JoEllen, thanks for the great MLK quote, perfectly timed with our indescribable day…
Just as we left Las Cruses and pulled onto the highway toward the Gila National Monuments, we were diverted off with the rest of the traffic through an inspection station. We coasted slowly through the station as we passed several cameras, an officer with a K-9, and another officer peering into our vehicle. We assumed that they were looking for drugs and illegal immigrants. Wondering if they had a sense of humor, we joked that it would be fun to ride in the trailer on the motorcycles so the thermal imaging cameras would pick us up, but decided that they wouldn’t find it as funny. This turned to talk about ways to get around their inspection and a potential new family venture (again, just joking Mexican Mafia)??
We reached our highway exit and pulled off at a gas station to top off the car and roll out the motorcycles. Around these parts, you fill up every chance you get; the stretch between gas stations often closely matches the capacity of the fuel tank. As we rode the bikes, the landscape quickly transformed from desert to hills to rock formations to steep mountains; Dad and I were in complete awe. Over the headset radios, Dad said at one point that he didn’t know what else to say, he had run out of adjectives: beautiful, incredible, amazing, breath-taking,…then it got quiet and we just soaked it up. The thought kept running through my head that if I didn’t get this disease, I probably would have never had this experience. This condition has given us the the motivation to take up riding motorcycles and landed us in some of the most incredible terrain in the country; maybe I needed this push to be freed of my stoic routine?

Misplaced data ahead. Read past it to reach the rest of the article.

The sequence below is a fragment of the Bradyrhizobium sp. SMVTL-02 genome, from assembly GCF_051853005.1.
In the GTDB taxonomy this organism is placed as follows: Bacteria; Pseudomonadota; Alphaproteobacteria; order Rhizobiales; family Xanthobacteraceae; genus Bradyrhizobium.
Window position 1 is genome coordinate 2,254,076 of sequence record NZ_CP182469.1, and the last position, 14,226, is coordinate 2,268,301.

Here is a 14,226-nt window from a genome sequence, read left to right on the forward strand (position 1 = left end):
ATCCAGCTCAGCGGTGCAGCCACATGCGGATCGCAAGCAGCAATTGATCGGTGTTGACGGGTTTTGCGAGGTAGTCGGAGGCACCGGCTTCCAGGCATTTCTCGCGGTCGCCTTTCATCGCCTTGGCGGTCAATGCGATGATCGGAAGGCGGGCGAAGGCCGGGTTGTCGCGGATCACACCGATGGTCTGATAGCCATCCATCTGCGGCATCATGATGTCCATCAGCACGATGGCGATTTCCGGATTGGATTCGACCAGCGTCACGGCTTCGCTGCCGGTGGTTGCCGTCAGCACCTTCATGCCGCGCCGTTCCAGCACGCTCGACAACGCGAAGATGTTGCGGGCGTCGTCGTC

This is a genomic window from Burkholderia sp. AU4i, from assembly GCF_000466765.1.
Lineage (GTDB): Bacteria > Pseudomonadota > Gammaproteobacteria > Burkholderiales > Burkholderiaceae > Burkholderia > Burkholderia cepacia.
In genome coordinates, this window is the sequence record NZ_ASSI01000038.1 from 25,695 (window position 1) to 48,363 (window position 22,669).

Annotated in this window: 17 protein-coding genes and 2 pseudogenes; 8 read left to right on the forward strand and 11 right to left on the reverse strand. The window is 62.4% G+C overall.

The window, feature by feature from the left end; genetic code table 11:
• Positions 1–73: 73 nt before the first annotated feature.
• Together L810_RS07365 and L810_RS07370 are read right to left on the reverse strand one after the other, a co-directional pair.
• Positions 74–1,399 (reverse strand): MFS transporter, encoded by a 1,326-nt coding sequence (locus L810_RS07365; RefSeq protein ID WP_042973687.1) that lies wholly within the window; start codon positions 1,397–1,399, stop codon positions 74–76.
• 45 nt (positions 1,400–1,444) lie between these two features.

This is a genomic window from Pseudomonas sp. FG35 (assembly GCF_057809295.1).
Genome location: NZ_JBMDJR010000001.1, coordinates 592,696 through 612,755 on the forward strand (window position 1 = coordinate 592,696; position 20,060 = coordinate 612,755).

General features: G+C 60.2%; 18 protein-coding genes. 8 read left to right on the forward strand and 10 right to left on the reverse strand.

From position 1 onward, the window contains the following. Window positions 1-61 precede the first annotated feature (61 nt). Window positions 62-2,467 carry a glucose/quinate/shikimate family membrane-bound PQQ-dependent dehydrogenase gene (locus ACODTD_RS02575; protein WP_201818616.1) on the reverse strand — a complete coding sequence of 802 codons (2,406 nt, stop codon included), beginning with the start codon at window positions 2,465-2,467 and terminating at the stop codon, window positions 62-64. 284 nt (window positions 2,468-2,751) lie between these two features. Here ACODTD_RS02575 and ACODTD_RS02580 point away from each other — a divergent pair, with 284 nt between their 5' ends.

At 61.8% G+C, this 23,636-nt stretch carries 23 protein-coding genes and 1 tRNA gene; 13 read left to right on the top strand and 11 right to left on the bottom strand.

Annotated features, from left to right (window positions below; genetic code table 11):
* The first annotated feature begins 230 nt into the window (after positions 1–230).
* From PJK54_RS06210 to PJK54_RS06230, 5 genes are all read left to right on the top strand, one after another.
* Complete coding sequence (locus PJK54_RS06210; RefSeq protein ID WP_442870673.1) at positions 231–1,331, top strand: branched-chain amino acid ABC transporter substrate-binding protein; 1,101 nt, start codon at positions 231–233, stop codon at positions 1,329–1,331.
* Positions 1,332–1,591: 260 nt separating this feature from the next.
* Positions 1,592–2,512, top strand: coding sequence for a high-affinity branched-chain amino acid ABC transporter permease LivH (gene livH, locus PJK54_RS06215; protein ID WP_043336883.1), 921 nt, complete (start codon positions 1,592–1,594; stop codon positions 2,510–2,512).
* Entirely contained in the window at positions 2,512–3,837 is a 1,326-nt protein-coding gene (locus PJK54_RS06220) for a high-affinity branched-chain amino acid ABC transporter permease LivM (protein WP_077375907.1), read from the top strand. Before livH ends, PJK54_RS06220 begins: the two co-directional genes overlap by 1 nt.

Buried in a rural town in the mountains we reached our lodging for the night, Black Range Lodge. When we walked in, the place was buzzing with Geology students from the University of Wisconsin that were on a field trip associated with one of their courses. The floor was covered in hiking boots. Anxious to make it Gila, we checked in, parked the motorcycles, detached the trailer, and drove off in the car.
George, the lodge keeper, explained that Gila was only about 65 miles from the lodge, but that it was a 2 1/2 hour drive due to the rugged terrain. After the first mile, we encountered the tight mountain switchbacks and hairpin turns around corners cut out of steep cliffs hundreds of feet high without guard rails that we would be experiencing for a majority of the ride. This was no time for “Toonces” to take the wheel. Along the way, we crossed the Continental Divide which we learned was the division between waters that flow east toward the Atlantic and west toward the pacific. Dad took my water bottle and poured a little on each side…results were inconclusive.
We reached Gila at 4 PM just as they were blocking off the entrance to new visitors…we made it just in time. The hike back to the monument was a 1/2 mile on a narrow trail up steep steps at high altitude, and by the time we reached the first cave, I was completely winded. I’m sure that this was not good for my leg, I could feel the swelling under my jeans, but at this point experiences like this are more important. It was absolutely incredible to see the cliff-side overlook and be in the presence of these 800 year old buildings built in caves with soot on the ceilings from fires of hunter gatherers dating back thousands of years.